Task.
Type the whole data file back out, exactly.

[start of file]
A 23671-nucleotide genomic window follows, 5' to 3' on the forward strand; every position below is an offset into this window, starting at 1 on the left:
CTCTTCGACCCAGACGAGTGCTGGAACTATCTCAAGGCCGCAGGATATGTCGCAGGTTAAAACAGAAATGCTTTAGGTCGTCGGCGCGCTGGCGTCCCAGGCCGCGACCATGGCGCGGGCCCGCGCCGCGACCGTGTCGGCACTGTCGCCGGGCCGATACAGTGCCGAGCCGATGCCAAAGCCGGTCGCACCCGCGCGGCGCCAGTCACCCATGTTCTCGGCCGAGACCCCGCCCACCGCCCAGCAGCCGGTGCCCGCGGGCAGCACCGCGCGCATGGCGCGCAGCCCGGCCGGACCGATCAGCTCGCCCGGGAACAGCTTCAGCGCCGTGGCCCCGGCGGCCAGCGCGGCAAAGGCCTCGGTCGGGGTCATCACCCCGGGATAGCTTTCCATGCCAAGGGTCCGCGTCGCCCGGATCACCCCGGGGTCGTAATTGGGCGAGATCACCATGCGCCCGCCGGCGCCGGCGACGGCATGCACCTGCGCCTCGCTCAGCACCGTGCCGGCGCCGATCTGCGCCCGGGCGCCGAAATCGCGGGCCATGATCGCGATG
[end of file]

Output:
A 23671-nucleotide genomic window follows, 5' to 3' on the forward strand; every position below is an offset into this window, starting at 1 on the left:
CTCTTCGACCCAGACGAGTGCTGGAACTATCTCAAGGCCGCAGGATATGTCGCAGGTTAAAACAGAAATGCTTTAGGTCGTCGGCGCGCTGGCGTCCCAGGCCGCGACCATGGCGCGGGCCCGCGCCGCGACCGTGTCGGCACTGTCGCCGGGCCGATACAGTGCCGAGCCGATGCCAAAGCCGGTCGCACCCGCGCGGCGCCAGTCACCCATGTTCTCGGCCGAGACCCCGCCCACCGCCCAGCAGCCGGTGCCCGCGGGCAGCACCGCGCGCATGGCGCGCAGCCCGGCCGGACCGATCAGCTCGCCCGGGAACAGCTTCAGCGCCGTGGCCCCGGCGGCCAGCGCGGCAAAGGCCTCGGTCGGGGTCATCACCCCGGGATAGCTTTCCATGCCAAGGGTCCGCGTCGCCCGGATCACCCCGGGGTCGTAATTGGGCGAGATCACCATGCGCCCGCCGGCGCCGGCGACGGCATGCACCTGCGCCTCGCTCAGCACCGTGCCGGCGCCGATCTGCGCCCGGGCGCCGAAATCGCGGGCCATGATCGCGATG